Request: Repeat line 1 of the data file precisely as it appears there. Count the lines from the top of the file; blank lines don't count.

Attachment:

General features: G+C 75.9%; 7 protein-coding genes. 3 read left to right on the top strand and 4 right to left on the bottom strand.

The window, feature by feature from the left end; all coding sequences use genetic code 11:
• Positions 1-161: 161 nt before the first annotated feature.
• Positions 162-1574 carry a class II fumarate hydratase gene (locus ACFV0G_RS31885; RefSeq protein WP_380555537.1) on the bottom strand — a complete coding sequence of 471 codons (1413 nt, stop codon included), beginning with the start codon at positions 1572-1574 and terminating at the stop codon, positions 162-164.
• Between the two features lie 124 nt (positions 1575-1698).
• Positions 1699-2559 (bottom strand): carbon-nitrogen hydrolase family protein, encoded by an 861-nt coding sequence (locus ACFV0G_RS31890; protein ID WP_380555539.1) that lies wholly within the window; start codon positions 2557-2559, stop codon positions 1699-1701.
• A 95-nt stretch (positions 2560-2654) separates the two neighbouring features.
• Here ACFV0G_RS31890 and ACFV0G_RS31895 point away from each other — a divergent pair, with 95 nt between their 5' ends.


General features: G+C 75.9%; 7 protein-coding genes. 3 read left to right on the top strand and 4 right to left on the bottom strand.